himself unconsciously using the thumb of his betrothed as a pipe-stopper, he sorrowfully admitted that the abstraction necessary for his speculations was incompatible with the performance of the duties of domestic life. The ordinary man, therefore, leads in one sense a more natural life than the great student, or the devotee of science. He has a far

wider field of view than the other, and is not debarred from the participating with eagerness and intelligence in all that conta cerns the progress or condition of his kind. If we reflect

that to know is less important than to be, we may learn to extend our admiration to the larger number who are not learned, but only desultory.

II. The prime requisite in study, as it is in every form of human occupation, is what has been called the i transcendent capacity of taking pains.” It would be wholly superfluous to cite instances where toil without genius has outstripped genius without toil. Every scho:olboy has learnt this lesson experimentally as well as theoretically. In study, more than in all other pursuits, is there need for this unremitting and zealous toil; for here, more than elsewhere, is the mind apt to suffer discouragement, and that of the most chilling kind. The progress of the student is marked by no brilliant or glowing triumph ;-each new truth acquired or verified, each rising difficulty mastered, is indeed a triumph, but it is one in which he can enjoy little sympathy from others. Consciousness of progress is the only source of a pleasure which, though philosophically great and adequate, is pale and scanty when compared with the pleasures conferred by success in more public fields. Gradually, indeed, the student will come to find as intense a gratification in this tacit consciousness as he ever could have derived from a success discernible by other eyes as well as his own. But this satisfaction is of slow growth, and consequently is attained only by men of å quiet patience, who are willing and able to sacrifice the genial pleasures of much social intercourse for the solitary toil of the continuous reader,—who have felt the splendid inspiration of the poet's injunction,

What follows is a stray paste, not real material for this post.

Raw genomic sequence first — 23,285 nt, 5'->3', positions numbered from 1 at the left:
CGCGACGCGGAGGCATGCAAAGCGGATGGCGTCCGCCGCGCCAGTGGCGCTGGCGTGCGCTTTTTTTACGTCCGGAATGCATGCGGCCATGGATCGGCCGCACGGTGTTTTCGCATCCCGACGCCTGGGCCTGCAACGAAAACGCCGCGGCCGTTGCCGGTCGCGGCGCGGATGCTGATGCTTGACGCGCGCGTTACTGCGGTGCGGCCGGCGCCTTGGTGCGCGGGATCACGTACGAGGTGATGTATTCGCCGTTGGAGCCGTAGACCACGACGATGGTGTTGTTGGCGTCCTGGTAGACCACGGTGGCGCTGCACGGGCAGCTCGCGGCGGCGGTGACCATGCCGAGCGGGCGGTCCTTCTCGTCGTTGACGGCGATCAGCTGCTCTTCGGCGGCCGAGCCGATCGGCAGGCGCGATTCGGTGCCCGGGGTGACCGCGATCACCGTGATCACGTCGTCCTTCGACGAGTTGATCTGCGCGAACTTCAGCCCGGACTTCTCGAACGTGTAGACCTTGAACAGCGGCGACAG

“To scorn delights, and live laborious days."